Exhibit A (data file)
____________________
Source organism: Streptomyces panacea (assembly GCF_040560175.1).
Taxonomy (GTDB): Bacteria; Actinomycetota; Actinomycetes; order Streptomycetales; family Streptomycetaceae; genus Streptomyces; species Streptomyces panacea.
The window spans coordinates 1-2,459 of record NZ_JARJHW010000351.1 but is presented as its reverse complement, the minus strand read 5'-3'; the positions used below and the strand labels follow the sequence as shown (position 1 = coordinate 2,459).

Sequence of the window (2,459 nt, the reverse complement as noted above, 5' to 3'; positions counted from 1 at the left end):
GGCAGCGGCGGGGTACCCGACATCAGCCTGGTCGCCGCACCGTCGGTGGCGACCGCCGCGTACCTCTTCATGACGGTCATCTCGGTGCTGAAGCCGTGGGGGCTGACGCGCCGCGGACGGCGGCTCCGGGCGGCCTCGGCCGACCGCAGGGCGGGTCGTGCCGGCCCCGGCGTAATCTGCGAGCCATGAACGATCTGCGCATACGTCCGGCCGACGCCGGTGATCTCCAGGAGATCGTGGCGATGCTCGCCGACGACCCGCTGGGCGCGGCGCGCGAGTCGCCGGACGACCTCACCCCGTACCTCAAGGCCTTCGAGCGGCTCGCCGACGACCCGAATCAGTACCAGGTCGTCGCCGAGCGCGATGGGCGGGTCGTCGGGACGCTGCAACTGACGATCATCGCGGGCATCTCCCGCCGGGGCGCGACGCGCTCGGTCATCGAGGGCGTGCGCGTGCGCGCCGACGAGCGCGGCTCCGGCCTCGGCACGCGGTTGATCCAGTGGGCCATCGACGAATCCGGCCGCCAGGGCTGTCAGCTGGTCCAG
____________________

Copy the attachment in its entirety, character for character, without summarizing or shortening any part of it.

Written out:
Source organism: Streptomyces panacea (assembly GCF_040560175.1).
Taxonomy (GTDB): Bacteria; Actinomycetota; Actinomycetes; order Streptomycetales; family Streptomycetaceae; genus Streptomyces; species Streptomyces panacea.
The window spans coordinates 1-2,459 of record NZ_JARJHW010000351.1 but is presented as its reverse complement, the minus strand read 5'-3'; the positions used below and the strand labels follow the sequence as shown (position 1 = coordinate 2,459).

Sequence of the window (2,459 nt, the reverse complement as noted above, 5' to 3'; positions counted from 1 at the left end):
GGCAGCGGCGGGGTACCCGACATCAGCCTGGTCGCCGCACCGTCGGTGGCGACCGCCGCGTACCTCTTCATGACGGTCATCTCGGTGCTGAAGCCGTGGGGGCTGACGCGCCGCGGACGGCGGCTCCGGGCGGCCTCGGCCGACCGCAGGGCGGGTCGTGCCGGCCCCGGCGTAATCTGCGAGCCATGAACGATCTGCGCATACGTCCGGCCGACGCCGGTGATCTCCAGGAGATCGTGGCGATGCTCGCCGACGACCCGCTGGGCGCGGCGCGCGAGTCGCCGGACGACCTCACCCCGTACCTCAAGGCCTTCGAGCGGCTCGCCGACGACCCGAATCAGTACCAGGTCGTCGCCGAGCGCGATGGGCGGGTCGTCGGGACGCTGCAACTGACGATCATCGCGGGCATCTCCCGCCGGGGCGCGACGCGCTCGGTCATCGAGGGCGTGCGCGTGCGCGCCGACGAGCGCGGCTCCGGCCTCGGCACGCGGTTGATCCAGTGGGCCATCGACGAATCCGGCCGCCAGGGCTGTCAGCTGGTCCAG